80% revenue growth would be cause for celebration at almost any company. But Spotify isn't just any company. Growth means greater expenses for the music streamer and last year, which they are calling their "best year ever," Spotify suffered a $194 million loss while paying 84% of total revenue to the music industry.
• Spotify has revenue of $2.18 billion in 2015 - and 80% jump in income from the previous year
• Net losses were a significant $194 million lats year but grew at just 6.7% over 2014
- Advertising revenues was 98% in one year to to $219 million
- Subscription revenues grew 78% to $1.95 billion
- Total payments to the music industry ("royalty, distribution and other costs") were $1.83 billion in 2015, up 85% from 2014.
- 84% of total 2015 income went to either direct payments or the cost of tracking and making those payments.
Here's how Spotify see its future, according to the financial report filed in Luxemborg: "Music has mass market appeal – and, as such, we believe we are just at the beginning of a much larger market opportunity, benefiting from significant first mover advantages... Subscription-only models have not yet proven scale and free user models, while scaling, have not proven a path to profitability. Spotify has the combined power of both."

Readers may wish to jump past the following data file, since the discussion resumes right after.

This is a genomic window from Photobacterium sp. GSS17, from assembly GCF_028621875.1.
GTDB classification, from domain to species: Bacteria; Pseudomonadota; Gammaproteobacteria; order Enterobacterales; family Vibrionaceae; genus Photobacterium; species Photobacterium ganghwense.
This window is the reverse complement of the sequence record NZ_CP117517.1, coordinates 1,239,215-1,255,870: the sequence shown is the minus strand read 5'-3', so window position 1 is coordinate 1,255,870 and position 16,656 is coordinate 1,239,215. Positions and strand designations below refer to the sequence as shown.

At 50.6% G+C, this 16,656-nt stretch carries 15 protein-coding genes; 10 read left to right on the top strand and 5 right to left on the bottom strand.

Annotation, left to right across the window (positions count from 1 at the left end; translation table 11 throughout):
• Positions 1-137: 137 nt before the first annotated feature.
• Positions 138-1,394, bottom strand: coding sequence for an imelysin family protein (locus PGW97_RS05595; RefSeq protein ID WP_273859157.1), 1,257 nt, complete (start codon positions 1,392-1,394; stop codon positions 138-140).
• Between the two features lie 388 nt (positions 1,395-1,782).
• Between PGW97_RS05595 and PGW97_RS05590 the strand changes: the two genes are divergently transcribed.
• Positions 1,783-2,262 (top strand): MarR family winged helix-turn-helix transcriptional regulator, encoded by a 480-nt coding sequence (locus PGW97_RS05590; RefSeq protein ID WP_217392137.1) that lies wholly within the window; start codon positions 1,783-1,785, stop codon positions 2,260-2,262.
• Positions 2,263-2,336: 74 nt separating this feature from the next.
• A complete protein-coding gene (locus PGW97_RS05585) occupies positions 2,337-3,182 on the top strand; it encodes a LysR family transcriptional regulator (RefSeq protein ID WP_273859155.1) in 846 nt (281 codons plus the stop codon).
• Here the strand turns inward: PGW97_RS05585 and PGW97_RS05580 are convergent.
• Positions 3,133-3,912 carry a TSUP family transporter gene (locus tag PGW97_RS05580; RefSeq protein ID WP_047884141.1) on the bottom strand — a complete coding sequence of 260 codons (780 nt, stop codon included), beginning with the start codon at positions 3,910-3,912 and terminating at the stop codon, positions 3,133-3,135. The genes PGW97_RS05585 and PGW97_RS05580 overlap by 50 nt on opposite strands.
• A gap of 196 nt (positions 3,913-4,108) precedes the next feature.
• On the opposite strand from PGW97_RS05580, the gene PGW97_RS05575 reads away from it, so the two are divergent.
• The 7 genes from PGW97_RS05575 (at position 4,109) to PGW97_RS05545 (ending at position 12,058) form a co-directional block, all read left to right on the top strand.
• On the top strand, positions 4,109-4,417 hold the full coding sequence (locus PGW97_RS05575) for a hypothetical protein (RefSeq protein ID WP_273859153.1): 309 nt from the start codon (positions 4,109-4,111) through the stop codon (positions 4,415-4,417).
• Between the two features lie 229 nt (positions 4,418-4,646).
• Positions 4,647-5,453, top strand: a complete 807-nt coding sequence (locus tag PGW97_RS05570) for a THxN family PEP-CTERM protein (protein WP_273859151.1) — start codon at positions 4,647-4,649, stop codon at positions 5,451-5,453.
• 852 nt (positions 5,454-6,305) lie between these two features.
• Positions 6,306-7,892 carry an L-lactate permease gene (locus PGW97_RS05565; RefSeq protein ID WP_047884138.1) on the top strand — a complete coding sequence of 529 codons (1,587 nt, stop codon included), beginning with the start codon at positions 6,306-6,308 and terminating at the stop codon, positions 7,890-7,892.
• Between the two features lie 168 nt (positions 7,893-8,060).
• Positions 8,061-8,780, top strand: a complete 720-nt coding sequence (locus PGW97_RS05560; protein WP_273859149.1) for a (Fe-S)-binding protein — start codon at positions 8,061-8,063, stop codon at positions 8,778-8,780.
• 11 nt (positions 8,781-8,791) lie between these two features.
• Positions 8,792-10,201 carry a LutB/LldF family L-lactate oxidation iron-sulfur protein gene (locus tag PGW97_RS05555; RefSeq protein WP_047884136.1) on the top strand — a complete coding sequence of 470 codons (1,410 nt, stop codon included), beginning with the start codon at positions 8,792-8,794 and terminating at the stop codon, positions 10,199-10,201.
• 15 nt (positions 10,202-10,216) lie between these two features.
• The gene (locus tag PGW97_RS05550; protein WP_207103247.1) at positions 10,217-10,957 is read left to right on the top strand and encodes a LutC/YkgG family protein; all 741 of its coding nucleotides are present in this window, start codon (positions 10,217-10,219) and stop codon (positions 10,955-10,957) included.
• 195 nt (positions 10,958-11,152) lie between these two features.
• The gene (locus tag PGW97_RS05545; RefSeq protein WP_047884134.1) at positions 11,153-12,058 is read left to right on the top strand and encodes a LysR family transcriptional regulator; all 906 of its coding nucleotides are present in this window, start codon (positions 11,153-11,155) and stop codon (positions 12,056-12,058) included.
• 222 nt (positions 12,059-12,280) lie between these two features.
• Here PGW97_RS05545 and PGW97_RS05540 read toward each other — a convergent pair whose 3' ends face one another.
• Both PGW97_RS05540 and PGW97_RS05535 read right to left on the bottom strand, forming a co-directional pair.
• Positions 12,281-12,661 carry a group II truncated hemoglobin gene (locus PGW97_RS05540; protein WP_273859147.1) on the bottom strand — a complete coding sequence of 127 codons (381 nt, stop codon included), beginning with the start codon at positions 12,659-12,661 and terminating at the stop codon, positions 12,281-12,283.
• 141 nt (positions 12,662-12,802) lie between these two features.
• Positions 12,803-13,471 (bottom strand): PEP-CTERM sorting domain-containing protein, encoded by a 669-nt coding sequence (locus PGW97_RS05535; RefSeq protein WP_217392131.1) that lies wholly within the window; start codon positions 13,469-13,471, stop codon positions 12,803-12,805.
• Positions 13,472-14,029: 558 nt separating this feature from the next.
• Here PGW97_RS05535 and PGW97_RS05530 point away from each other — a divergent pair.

It is true that these financials, first reported by MBW, are generally good news for Spotify. But they are bad news for a music industry hoping to extract higher payments from the music streamer.
Losses of less that 10% of total revenue point to a more hopeful future for the company. But if 84% of total revenue is already being paid to rights holders, how can Spotify be expected to pay more?